MARTINSBURG, W.Va. — Plans for 116 town homes in the Falling Waters, W.Va., area were advanced by the Berkeley County Planning Commission Monday night.
Developed by Panhandle Homes of Berkeley County, the Brookfield subdivision town-house project on 18.3 acres off Broad Lane has attracted buyers from the Washington D.C., area, said Lyn Marsh Hansen of Panhandle Homes.
Panhandle Homes sold the lots in Brookfield to Ryan Homes, which is building the town houses, Hansen said.
While development of single-family homes in the subdivision continues, Hansen said the demand for town-home lots seems to be pretty strong there.
Little more than a mile from exit 23 off Interstate 81, Brookfield was recognized as the 2010 Residential Development of the Year by the Home Builders Association of West Virginia, Hansen said.
The community’s access to the Potomac River via a boat ramp and two pavilions on 12 acres of preserved land are among the amenities touted by Panhandle Homes on its website.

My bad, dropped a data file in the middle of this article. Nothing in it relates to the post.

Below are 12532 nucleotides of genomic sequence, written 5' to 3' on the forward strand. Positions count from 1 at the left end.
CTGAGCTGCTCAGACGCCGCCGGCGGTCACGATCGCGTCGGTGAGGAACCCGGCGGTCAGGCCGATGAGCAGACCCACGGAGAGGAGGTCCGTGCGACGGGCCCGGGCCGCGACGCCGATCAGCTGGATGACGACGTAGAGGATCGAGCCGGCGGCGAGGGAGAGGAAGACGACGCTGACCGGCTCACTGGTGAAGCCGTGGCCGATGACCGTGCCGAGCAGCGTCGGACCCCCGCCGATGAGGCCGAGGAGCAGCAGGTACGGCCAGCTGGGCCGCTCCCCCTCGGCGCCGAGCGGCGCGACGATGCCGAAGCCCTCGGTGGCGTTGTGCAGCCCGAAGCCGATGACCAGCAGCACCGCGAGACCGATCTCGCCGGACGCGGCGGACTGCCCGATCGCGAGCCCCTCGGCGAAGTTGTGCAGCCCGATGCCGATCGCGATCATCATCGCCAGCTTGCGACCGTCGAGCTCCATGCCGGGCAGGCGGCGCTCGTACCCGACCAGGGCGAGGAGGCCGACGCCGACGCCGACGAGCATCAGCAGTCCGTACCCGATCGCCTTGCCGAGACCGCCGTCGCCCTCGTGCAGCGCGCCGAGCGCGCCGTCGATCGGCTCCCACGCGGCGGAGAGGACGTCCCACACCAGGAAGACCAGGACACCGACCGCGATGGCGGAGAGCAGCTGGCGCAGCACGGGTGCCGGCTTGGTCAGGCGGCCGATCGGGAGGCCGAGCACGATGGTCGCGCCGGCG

Since 2006, county officials have reviewed plans for 90 single-family homes on about 174 acres and 164 single- family homes on 255 acres in Brookfield, according to county records.
In other business Monday, Berle;ey County legal counsel Norwood Bentley III told planning commissioners that the developers of Mt. Carmel subdivision have responded to concerns about the condition of the road that serves the residential project.
Last month, Bentley was authorized by the planning commission to file suit against Mt. Carmel Enterprises LLC in an attempt to compel them to help pay for paving work that was not initially required by the county.
Bentely said he has a meeting scheduled with the developer, but does not know any further details.
The developer received planning commission approval for the subdivision more than five years ago, but was not required to pave the road after insisting it was part of the state system, officials have said.
State highway officials have since determined that only part of the road was in the system, but then added the remaining portion last fall. The state Division of Highways in November 2010 agreed to provide labor and equipment to pave the road with a county bearing the cost of paving materials.